Only the smallest companies can rely on spreadsheets or basic financial packages for their business accounting. The natural step beyond that is to implement some more sophisticated and powerful accounting software. The dilemma facing many SMEs is how do they choose between the options. Do they go for a fully-featured ERP or best-of-breed Financial Management Software?
What is best-of-breed Financial Management Software (FMS)?
FMS – or Financial Management Software – focuses on the financial and accounting aspect. It manages general ledger, accounts payable and receivable, cash flow, purchase management, invoicing, VAT, budgeting, forecasting, financial planning and reporting.
Depending on your industry, you may also utilise sales management functionality to help you take control of sales, purchasing and inventory. And companies that sell services would want project management tools, like project accounting, billing and expenses.
Some industries have very specific requirements that cannot be met by an ERP. In those cases, standalone FMS is essential. For example, with specific software, charities and other third sector organisations can report on individual fundraising efforts. An ERP system would usually focus on helping a company to see how it can maximise profit. But these not-for-profit organisations need to keep track of grants, donations and other fundraising, as well as expenditure against a particular fund.
Best-of-breed financial management software is one that is the best product of its type. A company may need specific features or reporting tools due to its industry or sub-sector niche, and in these cases best-of-breed financial software would be a necessity.
ERP or FMS: which is right for you?
There are several considerations when deciding which type of software is right for you. Here are some of the key factors. You can assess each of these against your own needs to help make the decision.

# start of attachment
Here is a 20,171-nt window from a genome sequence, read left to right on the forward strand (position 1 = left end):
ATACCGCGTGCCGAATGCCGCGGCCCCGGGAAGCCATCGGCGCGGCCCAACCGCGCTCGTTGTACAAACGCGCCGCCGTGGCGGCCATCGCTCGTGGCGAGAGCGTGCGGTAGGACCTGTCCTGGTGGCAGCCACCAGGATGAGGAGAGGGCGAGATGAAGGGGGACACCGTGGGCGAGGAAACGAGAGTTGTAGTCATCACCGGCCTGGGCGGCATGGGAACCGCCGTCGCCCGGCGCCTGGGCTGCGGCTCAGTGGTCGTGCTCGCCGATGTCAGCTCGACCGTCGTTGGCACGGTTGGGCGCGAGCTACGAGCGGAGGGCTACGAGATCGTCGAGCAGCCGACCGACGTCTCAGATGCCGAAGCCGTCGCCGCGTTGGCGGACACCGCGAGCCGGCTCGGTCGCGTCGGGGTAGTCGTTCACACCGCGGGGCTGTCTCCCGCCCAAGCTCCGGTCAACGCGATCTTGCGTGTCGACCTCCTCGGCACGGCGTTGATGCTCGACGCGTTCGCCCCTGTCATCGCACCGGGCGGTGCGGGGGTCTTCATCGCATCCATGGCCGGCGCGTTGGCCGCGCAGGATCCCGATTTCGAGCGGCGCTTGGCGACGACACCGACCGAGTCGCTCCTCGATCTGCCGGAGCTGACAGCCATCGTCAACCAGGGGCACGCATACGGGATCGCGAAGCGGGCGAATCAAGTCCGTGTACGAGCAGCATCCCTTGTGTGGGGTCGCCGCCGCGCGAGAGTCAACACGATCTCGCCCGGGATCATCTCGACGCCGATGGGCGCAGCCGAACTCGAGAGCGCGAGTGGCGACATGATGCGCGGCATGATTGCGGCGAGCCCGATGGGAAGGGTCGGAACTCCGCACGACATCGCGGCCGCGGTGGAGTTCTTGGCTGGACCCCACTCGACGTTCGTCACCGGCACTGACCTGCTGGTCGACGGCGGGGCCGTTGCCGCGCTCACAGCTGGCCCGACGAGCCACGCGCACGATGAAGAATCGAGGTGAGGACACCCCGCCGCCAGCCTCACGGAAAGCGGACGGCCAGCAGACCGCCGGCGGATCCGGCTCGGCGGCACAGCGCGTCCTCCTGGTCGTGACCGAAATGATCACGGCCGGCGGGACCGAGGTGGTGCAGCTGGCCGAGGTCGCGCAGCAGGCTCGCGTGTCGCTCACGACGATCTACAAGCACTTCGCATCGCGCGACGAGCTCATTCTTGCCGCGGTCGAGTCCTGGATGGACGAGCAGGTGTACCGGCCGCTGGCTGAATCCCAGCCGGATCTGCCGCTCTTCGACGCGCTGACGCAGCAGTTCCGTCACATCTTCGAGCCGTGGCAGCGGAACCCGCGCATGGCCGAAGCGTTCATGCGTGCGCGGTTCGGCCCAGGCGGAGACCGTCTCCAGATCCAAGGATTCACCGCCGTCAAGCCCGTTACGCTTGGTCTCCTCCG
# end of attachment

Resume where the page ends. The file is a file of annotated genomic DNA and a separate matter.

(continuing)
Degree of fit
You should consider which type of software solution fits your company best.
Best-of-breed FMS is designed especially for managing the finance and accounts for a business. As a stand-alone software solution, it meets just the specific financial and accounting needs. It is specially configured – or more often built by design – to address a company’s unique financial requirements. Some company and industries have individual needs that only a specialised financial management system can meet.
ERP works across the whole enterprise, combining functionality for all areas of your business, including the accounting side of things. You won’t need separate systems for each of your departments. All of your company data is all held in a single database and so there’s no worry about whether systems will talk to each other. ERP is considered to give company executives greater visibility over their operations and in turn, greater control.
ERP packages have become more complex over recent years. Many systems have incorporated extra functionality as they try to compete with the best-of-breed software for various industries or for functions within a business. Consider whether you need a fully featured ERP package if you’re only going to use it for its financial and accounting features. If your requirement is niche or industry specific, then remember you will require heavy customisation, which may become complex and expensive. In these situations it is always worth considering single purpose or best-of-breed applications. For instance, law firms have specific practice management challenges that demand complex management and processing of timesheets to ensure accurate billing by client.
For example, if you’re not a manufacturer, then you won’t need the material requirements planning, bill of materials or capacity planning elements of an ERP. And if you don’t have a warehouse or sell any physical products, then you won’t need inventory planning.